So this instance of a motif, from the perspective of natural blockage, can be understood either as a concept of nature or a concept of freedom resulting, respectively, from a negative condition of alienation or repression. “However,” Deleuze writes,
this is not how artists proceed in reality. They do not juxtapose instances of the figure, but rather each time combine an element of one instance with another element of a following instance. They introduce a disequilibrium into the dynamic process of construction, an instability, dissymetry, or gap which disappears only in the overall effect. Commenting on such a case, Lévi-Strauss writes: ‘These elements interlock with each other through dislocation, and it is only at the end that the pattern achieves a stability which both confirms and belies the dynamic process according to which it has been carried out.’ (DR 19-20)
How does an artist make art? Here Deleuze intimates a philosophy of art, which he unfolds at greater length in other texts, for which recognizable, repeatable figures are not the readymade causes or conditions of aesthetic patterns or symmetry but, rather, the retrospective effects of a primary “disequilibrium.” While we may think of an aesthetic pattern as an order of repeated figures, Deleuze wants to call our attention to the dynamic formation of these patterns, orders, and their figures, a process that actually disrupts things that are, in a sense, already in place. If nothing else, when an artist is in the midst of creating, he or she enters into a gap between the very materiality of their aesthetic material (e.g., color, paint, shape, surface, texture, tone, sound, fabric, word, ink, thread, etc.) and the ongoing taking-shape of that material into some kind of whole that will continue to affect (and perhaps be affected by) its future environments. This approach to art frames it as literal composition, that is, as com-position, as the putting-together of materials and elements and ideas and sensations from distinct, even disparate fields. Any sense of order, pattern, intention, or balance among repeated figures emerges “at the end” of “the dynamic process” (according to Lévi-Strauss). The praise of balance is, in this way, the praise of a forgotten, now secretive imbalance that continues to make the “overall effect” of the work possible.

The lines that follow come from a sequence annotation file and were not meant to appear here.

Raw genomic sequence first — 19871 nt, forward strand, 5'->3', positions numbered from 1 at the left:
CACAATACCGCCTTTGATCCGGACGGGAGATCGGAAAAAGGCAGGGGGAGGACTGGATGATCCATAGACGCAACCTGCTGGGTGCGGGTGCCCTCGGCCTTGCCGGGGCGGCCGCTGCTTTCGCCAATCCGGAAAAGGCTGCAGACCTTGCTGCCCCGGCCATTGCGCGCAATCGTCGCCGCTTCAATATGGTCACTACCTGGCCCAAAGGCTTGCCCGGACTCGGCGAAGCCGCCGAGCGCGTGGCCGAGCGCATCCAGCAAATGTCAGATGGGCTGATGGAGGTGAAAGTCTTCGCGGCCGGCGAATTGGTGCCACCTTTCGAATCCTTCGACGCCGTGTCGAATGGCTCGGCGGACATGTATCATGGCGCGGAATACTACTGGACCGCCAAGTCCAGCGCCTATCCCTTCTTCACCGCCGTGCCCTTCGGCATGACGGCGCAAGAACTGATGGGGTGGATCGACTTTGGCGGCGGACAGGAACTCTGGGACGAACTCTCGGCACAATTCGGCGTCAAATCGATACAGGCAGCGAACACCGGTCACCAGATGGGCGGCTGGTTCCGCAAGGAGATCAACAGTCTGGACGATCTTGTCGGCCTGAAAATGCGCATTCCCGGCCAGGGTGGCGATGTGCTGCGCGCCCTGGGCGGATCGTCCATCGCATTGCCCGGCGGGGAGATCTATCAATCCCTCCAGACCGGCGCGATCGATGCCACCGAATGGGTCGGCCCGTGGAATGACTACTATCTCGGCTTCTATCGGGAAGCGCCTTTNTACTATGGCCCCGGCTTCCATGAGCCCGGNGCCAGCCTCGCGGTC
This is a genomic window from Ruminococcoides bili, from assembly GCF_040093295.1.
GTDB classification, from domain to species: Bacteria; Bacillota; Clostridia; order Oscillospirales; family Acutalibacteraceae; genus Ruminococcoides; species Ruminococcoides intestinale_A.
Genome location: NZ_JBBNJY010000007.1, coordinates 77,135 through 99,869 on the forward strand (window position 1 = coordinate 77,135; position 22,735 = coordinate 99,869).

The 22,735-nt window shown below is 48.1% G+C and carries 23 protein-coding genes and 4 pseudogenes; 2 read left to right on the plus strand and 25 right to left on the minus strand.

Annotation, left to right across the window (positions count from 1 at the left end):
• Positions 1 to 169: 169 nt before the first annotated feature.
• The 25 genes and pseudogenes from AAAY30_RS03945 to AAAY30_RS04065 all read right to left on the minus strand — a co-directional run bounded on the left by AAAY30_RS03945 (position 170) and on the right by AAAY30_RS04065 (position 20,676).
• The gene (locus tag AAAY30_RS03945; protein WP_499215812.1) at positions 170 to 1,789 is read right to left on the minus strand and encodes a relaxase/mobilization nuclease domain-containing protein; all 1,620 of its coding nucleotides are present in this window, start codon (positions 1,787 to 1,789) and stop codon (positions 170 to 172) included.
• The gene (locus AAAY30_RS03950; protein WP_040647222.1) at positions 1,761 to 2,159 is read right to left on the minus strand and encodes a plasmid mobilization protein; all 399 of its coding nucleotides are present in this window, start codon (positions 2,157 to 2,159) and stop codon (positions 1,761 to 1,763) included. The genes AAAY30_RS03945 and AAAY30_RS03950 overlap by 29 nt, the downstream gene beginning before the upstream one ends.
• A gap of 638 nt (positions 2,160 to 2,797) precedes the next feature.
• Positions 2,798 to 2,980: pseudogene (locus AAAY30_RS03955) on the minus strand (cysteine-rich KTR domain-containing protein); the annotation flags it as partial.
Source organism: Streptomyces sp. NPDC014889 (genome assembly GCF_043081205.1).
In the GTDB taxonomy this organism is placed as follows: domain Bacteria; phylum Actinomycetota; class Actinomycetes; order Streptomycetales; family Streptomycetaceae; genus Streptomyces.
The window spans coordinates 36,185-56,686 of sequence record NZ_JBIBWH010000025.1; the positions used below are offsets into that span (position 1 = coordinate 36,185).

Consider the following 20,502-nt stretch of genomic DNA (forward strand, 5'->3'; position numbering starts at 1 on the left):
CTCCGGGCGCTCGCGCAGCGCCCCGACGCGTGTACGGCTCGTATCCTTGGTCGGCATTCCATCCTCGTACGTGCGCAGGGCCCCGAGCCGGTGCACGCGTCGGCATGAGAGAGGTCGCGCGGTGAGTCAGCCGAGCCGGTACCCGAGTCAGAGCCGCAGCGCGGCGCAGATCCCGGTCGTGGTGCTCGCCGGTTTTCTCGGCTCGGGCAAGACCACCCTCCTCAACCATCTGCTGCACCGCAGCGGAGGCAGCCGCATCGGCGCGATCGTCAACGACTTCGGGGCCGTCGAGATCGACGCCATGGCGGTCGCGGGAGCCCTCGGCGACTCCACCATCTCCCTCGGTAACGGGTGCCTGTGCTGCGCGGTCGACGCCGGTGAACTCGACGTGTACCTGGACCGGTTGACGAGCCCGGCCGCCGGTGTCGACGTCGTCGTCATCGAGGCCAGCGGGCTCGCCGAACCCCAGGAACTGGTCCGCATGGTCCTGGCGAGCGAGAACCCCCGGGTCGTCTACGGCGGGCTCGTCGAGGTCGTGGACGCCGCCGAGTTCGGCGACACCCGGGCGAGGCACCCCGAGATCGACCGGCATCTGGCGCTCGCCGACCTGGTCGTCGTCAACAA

What matters here is that, for Deleuze, the alienated state of two symmetrical figures or the repressed state of the unconscious intention or memory of the artist (which this symmetry masks) are really just the aftereffect of a more fundamental process, a more radical, groundless condition of repetition without which alienation, repression, composition, or (as Deleuze is about to describe) signification would not—could not—occur.
But before I get to signification, Deleuze’s claim about aesthetic labor reminds me of an early passage in Virginia Woolf’s brilliant essay, “How Should One Read a Book?” (It appears as the last essay in her 1932 Common Reader collection, though earlier versions, revised for different audiences, appear elsewhere.) She writes,
Perhaps the quickest way to understand the elements of what a novelist is doing is not to read, but to write; to make your own experiment with the dangers and difficulties of words. Recall, then, some event that has left a distinct impression on you—how at the corner of the street, perhaps, you passed two people talking. A tree shook; an electric light danced; the tone of the talk was comic, but also tragic; a whole vision, an entire conception, seemed contained in the moment.
But when you attempt to reconstruct it in words, you will find that it breaks into a thousand conflicting impressions. Some must be subdued; others emphasised; in the process you will lose, probably, all grasp upon the emotion itself. (The Essays of Virginia Woolf, Volume 5: 1929-1932 574)